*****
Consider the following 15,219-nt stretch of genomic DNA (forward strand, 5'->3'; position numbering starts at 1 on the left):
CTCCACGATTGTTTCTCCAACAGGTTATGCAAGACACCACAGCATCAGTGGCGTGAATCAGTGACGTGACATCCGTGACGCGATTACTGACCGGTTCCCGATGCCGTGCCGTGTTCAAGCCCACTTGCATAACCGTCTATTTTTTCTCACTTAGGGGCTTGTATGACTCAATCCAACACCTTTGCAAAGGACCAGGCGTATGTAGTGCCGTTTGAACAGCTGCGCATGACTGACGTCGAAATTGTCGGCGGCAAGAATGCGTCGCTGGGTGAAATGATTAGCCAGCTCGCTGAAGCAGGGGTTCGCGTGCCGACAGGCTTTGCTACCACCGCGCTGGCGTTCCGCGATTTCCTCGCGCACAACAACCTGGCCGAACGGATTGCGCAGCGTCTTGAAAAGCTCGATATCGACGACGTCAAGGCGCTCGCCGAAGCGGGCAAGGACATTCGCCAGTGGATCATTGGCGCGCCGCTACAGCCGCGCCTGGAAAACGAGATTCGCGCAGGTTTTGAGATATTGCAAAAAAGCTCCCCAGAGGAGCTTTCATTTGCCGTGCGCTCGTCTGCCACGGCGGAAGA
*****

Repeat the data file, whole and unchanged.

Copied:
Consider the following 15,219-nt stretch of genomic DNA (forward strand, 5'->3'; position numbering starts at 1 on the left):
CTCCACGATTGTTTCTCCAACAGGTTATGCAAGACACCACAGCATCAGTGGCGTGAATCAGTGACGTGACATCCGTGACGCGATTACTGACCGGTTCCCGATGCCGTGCCGTGTTCAAGCCCACTTGCATAACCGTCTATTTTTTCTCACTTAGGGGCTTGTATGACTCAATCCAACACCTTTGCAAAGGACCAGGCGTATGTAGTGCCGTTTGAACAGCTGCGCATGACTGACGTCGAAATTGTCGGCGGCAAGAATGCGTCGCTGGGTGAAATGATTAGCCAGCTCGCTGAAGCAGGGGTTCGCGTGCCGACAGGCTTTGCTACCACCGCGCTGGCGTTCCGCGATTTCCTCGCGCACAACAACCTGGCCGAACGGATTGCGCAGCGTCTTGAAAAGCTCGATATCGACGACGTCAAGGCGCTCGCCGAAGCGGGCAAGGACATTCGCCAGTGGATCATTGGCGCGCCGCTACAGCCGCGCCTGGAAAACGAGATTCGCGCAGGTTTTGAGATATTGCAAAAAAGCTCCCCAGAGGAGCTTTCATTTGCCGTGCGCTCGTCTGCCACGGCGGAAGA